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Comment Re:"...the same as trespassing." (Score 1) 1128 1128

For the record, you can't generally do that in "neighborhoods" either. No state I know of allows legal discharge of firearms within 200 feet of a home (less than 2 acres in size) except in defense of your life. You can't just hunt ducks from your porch if you have neighbors within several hundred yards of you no matter what kind of ammo you use.

Comment Re:Totally orthogonal to the topic at hand... (Score 1) 574 574

I guess my point is if he really wants people to hear his music, he'll get it to as many people as possible. If he isn't touring anymore then it makes sense to keep the fidelity as high as possible. If he is still touring (I wouldn't know because I've never particularly liked most of his music) then it makes sense to get the audio to potential fans whatever way he can so that they will then get the "real" music at concerts.

By limiting his market he's seriously limiting himself because he will still have to realize that only a small portion of whatever market he goes for will actually enjoy his music.

His choice either way and I respect his insistence on quality but I think it's short sighted. Or others are right, he's just schilling for whatever player he prefers.

Comment Re:Totally orthogonal to the topic at hand... (Score 1) 574 574

The problem with the whole argument, though, is that most consumers don't buy high end audio and it's fewer and fewer every year. Why bother with high bandwidth formats when people are listening on shitty Beats headphones pumped out by the millions every day?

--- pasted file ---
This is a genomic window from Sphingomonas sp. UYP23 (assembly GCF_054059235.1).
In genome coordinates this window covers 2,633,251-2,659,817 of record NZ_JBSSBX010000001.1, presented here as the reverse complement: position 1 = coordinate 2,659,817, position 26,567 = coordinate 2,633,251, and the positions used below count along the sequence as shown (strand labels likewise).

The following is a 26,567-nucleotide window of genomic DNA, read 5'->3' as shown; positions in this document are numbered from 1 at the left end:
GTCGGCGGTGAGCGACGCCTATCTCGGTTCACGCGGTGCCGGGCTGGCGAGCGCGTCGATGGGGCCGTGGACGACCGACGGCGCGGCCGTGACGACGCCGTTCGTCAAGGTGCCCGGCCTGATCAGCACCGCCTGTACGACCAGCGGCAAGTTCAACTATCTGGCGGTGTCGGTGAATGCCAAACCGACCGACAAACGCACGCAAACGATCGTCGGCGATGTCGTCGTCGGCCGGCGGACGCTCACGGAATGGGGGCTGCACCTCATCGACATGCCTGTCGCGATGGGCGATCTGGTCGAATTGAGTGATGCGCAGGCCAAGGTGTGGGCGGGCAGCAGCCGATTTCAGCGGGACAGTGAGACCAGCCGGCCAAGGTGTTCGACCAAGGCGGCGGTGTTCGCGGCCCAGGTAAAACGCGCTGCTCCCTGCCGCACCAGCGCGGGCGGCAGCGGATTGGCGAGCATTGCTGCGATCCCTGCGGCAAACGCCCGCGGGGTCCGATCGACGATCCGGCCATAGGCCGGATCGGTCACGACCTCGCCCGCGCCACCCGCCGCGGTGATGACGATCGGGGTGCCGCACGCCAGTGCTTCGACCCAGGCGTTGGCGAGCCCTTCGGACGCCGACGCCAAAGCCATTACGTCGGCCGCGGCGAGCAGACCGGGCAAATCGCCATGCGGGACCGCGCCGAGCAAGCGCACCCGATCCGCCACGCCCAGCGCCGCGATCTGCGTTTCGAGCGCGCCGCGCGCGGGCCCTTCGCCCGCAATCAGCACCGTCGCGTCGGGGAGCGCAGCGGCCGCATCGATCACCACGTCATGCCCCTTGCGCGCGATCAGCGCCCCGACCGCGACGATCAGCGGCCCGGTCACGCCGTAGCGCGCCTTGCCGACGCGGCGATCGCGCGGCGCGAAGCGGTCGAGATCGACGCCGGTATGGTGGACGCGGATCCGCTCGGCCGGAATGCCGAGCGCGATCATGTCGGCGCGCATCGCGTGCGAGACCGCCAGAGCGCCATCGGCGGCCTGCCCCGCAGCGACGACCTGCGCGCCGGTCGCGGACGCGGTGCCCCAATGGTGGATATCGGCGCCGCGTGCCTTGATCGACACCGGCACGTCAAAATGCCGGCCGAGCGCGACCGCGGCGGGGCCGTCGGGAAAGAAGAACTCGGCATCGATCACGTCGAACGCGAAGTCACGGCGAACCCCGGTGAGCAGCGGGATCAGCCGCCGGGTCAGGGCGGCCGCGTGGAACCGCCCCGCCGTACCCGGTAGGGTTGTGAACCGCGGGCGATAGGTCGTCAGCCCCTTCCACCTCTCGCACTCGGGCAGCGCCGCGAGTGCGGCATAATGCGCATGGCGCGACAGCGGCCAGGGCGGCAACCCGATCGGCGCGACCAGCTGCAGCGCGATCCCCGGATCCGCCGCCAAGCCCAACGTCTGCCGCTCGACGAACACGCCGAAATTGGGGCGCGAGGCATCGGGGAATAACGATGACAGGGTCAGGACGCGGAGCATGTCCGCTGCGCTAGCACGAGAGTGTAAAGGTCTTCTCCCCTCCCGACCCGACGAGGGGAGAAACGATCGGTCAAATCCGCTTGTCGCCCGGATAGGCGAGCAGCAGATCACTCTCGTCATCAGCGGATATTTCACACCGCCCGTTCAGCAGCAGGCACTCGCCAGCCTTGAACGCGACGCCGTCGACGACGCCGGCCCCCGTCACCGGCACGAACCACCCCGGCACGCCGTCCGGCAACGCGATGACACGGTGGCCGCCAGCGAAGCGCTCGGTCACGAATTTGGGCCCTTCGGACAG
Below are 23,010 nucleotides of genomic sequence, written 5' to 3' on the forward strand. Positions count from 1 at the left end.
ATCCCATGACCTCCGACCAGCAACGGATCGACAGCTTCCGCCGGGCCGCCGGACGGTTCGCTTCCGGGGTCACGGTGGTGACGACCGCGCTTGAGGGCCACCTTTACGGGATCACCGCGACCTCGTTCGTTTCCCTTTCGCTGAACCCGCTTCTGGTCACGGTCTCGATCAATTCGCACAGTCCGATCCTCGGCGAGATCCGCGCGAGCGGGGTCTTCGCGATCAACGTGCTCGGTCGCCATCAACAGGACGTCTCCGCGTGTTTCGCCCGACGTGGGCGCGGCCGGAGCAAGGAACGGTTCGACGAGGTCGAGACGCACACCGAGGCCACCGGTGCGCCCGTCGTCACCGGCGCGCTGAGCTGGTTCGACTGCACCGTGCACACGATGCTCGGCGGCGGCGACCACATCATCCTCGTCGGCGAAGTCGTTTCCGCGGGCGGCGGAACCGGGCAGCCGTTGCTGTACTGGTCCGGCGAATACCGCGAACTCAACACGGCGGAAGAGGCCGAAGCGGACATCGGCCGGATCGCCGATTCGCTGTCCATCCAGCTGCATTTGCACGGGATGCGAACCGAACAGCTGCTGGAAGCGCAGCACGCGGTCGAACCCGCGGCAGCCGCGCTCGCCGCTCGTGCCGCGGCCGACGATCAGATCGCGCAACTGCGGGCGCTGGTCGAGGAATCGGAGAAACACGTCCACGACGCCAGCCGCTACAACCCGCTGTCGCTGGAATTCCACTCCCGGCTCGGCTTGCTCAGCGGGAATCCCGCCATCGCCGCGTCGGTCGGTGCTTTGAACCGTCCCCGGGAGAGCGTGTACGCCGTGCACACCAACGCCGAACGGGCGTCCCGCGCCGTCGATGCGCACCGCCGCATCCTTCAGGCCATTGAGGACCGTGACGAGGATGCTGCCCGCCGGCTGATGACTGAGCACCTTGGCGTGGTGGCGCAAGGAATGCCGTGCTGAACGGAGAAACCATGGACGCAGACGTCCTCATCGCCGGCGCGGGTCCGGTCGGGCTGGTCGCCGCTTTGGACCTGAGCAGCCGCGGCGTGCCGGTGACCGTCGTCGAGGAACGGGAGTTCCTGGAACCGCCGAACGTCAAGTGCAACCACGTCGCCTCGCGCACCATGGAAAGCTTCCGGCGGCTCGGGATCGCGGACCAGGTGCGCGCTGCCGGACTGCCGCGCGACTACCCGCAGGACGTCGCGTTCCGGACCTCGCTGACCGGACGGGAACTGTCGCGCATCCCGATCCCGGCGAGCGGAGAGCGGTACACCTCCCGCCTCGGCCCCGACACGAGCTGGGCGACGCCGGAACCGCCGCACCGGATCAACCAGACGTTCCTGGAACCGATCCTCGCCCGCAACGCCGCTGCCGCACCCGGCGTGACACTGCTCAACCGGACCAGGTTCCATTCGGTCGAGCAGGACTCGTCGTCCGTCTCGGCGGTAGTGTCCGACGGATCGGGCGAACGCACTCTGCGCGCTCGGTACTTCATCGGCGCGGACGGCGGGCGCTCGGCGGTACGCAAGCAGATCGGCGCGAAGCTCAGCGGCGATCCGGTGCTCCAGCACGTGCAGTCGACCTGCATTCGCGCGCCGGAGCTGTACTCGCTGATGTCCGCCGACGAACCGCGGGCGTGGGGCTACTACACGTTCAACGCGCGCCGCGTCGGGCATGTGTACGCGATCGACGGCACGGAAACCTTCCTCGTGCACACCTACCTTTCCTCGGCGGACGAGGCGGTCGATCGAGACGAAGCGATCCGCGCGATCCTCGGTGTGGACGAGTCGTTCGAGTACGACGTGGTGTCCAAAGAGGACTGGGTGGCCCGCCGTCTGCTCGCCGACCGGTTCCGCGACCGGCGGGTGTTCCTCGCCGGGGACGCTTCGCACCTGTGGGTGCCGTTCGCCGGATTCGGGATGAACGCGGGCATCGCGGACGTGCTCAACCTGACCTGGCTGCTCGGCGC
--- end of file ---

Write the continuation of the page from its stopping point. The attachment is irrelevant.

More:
I'm all for keeping fidelity in the music but the market doesn't agree. People want cheap disposable music to go along with their cheap disposable electronics. I agree with Young on the quality concern but he's going to lose out on at least one, probably several generations of fans by doing this. His music will die with the current generation of fans rather than being heard by successive new generations.

Comment Re:Lies, I say ,,, won't win in the end (Score 1) 339 339

You are aware there's a difference between a miscarriage and a premature birth, right? Every translation I can find of Exodus 21:22 indicates "no serious injury" after the birth, implying a premature (but otherwise healthy) birth, rather than a miscarriage.

I know I'm nit-picking your post but your argument is seriously flawed for that particular portion.

Comment Combination (Score 1) 159 159

As with most things, I suspect there's a certain amount of this you can "learn" and beyond that is where genetics comes into play. Even as a kid when my twin sister went to bed I was allowed to stay up and read for 3 more hours until my parents went to bed. For about 6 years I was sleeping 3 hours per night but it wasn't enough and I'd come home after work and crash for a 40 minute nap. My former room mate used to ask how I got so much stuff done but he slept 10-12 hours a night, which is the opposite end of extreme. I now sleep about 5 or 6 hours per night (when exercising regularly 6-7 hours when I'm not regularly exercising) and it's perfect for me. Any more than that and I actually feel more lethargic. I wouldn't say I'm a "short sleeper" in a genetic sense but I definitely enjoyed the productivity I had when I was trying to be one.

Comment Re:Listen to the old guy (Score 1) 217 217